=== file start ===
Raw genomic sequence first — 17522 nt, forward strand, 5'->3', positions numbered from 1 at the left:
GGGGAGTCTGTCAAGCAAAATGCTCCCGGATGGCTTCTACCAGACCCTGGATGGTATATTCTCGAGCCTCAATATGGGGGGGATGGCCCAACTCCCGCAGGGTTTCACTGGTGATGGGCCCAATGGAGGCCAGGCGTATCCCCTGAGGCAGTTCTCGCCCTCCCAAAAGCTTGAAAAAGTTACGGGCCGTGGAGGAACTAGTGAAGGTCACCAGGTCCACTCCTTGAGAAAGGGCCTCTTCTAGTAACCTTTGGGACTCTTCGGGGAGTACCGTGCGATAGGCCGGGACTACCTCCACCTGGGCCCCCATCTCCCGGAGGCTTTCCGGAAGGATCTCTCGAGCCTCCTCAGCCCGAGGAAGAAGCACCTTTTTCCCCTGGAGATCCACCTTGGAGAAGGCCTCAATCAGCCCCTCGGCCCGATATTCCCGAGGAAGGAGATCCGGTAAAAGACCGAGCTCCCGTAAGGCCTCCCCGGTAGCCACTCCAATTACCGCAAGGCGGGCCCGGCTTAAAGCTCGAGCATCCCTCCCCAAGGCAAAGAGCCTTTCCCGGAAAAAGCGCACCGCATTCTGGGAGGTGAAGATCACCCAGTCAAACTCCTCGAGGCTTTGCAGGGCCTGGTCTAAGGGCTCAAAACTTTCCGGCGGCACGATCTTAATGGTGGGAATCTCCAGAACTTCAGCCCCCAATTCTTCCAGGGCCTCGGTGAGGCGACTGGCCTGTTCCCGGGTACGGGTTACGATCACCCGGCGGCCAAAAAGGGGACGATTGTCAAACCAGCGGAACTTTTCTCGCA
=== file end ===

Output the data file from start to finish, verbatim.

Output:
Raw genomic sequence first — 17522 nt, forward strand, 5'->3', positions numbered from 1 at the left:
GGGGAGTCTGTCAAGCAAAATGCTCCCGGATGGCTTCTACCAGACCCTGGATGGTATATTCTCGAGCCTCAATATGGGGGGGATGGCCCAACTCCCGCAGGGTTTCACTGGTGATGGGCCCAATGGAGGCCAGGCGTATCCCCTGAGGCAGTTCTCGCCCTCCCAAAAGCTTGAAAAAGTTACGGGCCGTGGAGGAACTAGTGAAGGTCACCAGGTCCACTCCTTGAGAAAGGGCCTCTTCTAGTAACCTTTGGGACTCTTCGGGGAGTACCGTGCGATAGGCCGGGACTACCTCCACCTGGGCCCCCATCTCCCGGAGGCTTTCCGGAAGGATCTCTCGAGCCTCCTCAGCCCGAGGAAGAAGCACCTTTTTCCCCTGGAGATCCACCTTGGAGAAGGCCTCAATCAGCCCCTCGGCCCGATATTCCCGAGGAAGGAGATCCGGTAAAAGACCGAGCTCCCGTAAGGCCTCCCCGGTAGCCACTCCAATTACCGCAAGGCGGGCCCGGCTTAAAGCTCGAGCATCCCTCCCCAAGGCAAAGAGCCTTTCCCGGAAAAAGCGCACCGCATTCTGGGAGGTGAAGATCACCCAGTCAAACTCCTCGAGGCTTTGCAGGGCCTGGTCTAAGGGCTCAAAACTTTCCGGCGGCACGATCTTAATGGTGGGAATCTCCAGAACTTCAGCCCCCAATTCTTCCAGGGCCTCGGTGAGGCGACTGGCCTGTTCCCGGGTACGGGTTACGATCACCCGGCGGCCAAAAAGGGGACGATTGTCAAACCAGCGGAACTTTTCTCGCA